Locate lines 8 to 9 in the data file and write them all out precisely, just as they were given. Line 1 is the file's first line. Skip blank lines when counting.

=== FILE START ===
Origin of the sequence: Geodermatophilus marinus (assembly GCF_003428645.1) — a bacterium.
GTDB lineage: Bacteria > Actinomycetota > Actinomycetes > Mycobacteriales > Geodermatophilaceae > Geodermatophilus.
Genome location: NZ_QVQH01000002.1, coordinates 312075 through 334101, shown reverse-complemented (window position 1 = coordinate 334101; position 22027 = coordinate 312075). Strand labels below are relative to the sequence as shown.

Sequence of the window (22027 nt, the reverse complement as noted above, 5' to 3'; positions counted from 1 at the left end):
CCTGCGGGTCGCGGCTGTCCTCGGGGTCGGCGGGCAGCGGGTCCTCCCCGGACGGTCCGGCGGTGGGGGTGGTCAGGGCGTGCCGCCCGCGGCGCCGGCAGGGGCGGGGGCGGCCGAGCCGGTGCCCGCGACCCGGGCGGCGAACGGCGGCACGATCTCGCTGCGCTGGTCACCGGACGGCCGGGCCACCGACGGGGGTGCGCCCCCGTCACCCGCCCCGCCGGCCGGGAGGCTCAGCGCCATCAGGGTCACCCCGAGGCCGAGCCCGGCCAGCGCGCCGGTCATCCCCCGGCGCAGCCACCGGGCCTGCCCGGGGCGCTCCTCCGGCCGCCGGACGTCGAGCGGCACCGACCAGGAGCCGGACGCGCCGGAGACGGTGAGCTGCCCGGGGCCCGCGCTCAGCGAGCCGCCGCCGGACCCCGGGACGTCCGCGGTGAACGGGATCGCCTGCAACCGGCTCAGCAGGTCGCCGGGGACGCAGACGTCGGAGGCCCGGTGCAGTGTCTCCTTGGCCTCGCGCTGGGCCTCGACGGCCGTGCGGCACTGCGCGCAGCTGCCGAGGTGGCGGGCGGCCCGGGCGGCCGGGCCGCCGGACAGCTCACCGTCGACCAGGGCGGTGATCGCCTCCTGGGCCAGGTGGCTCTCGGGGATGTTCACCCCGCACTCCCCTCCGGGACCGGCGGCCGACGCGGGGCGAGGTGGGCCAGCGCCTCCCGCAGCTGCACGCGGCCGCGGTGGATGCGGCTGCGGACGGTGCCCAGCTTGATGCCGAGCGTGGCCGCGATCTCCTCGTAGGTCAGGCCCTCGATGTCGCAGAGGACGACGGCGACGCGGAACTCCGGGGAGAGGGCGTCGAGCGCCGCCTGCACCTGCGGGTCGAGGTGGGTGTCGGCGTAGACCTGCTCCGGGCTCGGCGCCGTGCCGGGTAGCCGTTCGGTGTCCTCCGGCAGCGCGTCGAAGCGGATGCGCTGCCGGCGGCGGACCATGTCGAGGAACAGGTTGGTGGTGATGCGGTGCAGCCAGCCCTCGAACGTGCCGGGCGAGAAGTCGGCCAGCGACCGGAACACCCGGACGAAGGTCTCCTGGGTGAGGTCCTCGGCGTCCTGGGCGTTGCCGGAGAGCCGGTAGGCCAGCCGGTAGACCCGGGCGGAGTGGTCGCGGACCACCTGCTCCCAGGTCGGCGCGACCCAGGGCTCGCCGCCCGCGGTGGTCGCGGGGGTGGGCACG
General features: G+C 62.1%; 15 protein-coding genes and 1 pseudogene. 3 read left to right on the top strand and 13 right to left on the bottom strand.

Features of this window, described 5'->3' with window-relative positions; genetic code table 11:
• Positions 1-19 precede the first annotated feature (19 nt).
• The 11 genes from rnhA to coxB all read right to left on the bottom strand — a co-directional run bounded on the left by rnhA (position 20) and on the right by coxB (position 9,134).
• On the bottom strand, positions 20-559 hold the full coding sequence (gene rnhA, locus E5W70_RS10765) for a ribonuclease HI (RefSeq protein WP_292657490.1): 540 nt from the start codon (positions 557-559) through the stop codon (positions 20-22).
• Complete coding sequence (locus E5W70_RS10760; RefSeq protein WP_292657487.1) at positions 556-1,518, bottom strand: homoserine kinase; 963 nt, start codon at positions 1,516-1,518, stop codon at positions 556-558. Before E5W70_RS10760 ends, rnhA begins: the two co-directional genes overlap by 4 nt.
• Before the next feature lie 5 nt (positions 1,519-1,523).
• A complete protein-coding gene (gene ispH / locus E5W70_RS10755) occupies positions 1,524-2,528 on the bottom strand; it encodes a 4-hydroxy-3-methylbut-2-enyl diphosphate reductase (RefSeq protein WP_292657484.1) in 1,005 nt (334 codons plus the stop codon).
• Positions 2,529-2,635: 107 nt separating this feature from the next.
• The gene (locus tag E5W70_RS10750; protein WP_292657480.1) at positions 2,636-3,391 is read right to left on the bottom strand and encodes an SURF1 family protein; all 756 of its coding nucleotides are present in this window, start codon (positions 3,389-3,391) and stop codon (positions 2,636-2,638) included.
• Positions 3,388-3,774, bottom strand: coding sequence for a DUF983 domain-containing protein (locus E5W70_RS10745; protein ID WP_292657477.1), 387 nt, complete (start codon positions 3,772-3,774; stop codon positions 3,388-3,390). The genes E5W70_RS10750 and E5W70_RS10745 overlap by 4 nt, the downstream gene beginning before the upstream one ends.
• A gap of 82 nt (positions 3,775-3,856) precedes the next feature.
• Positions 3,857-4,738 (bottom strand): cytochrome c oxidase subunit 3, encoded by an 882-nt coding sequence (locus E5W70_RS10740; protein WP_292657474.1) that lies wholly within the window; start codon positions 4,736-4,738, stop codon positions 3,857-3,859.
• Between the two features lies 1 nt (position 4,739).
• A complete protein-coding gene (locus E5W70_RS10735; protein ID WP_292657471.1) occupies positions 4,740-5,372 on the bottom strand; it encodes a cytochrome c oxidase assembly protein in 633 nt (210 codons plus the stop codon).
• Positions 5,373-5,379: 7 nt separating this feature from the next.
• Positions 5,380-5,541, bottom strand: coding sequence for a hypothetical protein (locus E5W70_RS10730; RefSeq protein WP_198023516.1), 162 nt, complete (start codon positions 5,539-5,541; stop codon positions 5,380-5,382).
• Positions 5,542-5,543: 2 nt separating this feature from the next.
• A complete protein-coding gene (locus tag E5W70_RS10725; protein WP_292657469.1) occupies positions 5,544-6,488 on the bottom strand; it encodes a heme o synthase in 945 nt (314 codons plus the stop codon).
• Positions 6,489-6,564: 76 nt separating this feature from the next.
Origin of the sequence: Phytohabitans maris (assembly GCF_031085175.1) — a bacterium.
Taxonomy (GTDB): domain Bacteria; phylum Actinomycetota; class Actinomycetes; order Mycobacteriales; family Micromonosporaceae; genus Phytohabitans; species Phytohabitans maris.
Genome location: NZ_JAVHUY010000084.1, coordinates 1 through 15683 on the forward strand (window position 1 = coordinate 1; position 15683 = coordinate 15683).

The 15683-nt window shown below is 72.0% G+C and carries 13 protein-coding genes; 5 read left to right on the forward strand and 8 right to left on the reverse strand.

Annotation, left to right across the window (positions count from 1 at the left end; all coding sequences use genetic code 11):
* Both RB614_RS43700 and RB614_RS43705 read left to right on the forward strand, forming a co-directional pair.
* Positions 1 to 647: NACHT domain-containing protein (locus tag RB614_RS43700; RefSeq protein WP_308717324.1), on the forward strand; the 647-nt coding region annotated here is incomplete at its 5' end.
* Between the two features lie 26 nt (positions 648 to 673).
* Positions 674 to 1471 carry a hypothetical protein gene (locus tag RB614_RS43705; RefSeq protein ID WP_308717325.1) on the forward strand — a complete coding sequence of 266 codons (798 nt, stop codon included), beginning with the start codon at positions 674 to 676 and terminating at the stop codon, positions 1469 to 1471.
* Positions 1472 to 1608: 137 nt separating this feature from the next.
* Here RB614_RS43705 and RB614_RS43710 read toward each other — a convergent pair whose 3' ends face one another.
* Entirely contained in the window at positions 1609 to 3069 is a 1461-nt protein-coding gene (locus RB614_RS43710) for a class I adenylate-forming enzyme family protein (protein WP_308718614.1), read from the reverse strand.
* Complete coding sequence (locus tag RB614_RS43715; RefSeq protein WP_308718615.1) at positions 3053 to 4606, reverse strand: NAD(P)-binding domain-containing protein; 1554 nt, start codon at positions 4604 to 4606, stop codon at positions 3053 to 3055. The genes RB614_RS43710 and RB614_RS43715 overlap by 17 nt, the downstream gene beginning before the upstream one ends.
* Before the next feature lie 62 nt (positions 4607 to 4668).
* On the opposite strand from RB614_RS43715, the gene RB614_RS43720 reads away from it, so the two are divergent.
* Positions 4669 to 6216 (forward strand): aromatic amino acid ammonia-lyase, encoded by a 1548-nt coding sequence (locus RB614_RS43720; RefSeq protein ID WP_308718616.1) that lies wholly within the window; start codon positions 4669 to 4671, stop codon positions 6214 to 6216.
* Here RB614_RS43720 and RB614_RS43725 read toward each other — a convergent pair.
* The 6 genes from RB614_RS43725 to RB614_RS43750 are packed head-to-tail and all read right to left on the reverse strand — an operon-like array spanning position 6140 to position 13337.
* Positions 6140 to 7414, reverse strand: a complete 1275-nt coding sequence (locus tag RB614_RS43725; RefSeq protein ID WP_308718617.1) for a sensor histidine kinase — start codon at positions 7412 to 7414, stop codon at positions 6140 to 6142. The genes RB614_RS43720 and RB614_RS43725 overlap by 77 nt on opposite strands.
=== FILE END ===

• Positions 1-19 precede the first annotated feature (19 nt).
• The 11 genes from rnhA to coxB all read right to left on the bottom strand — a co-directional run bounded on the left by rnhA (position 20) and on the right by coxB (position 9,134).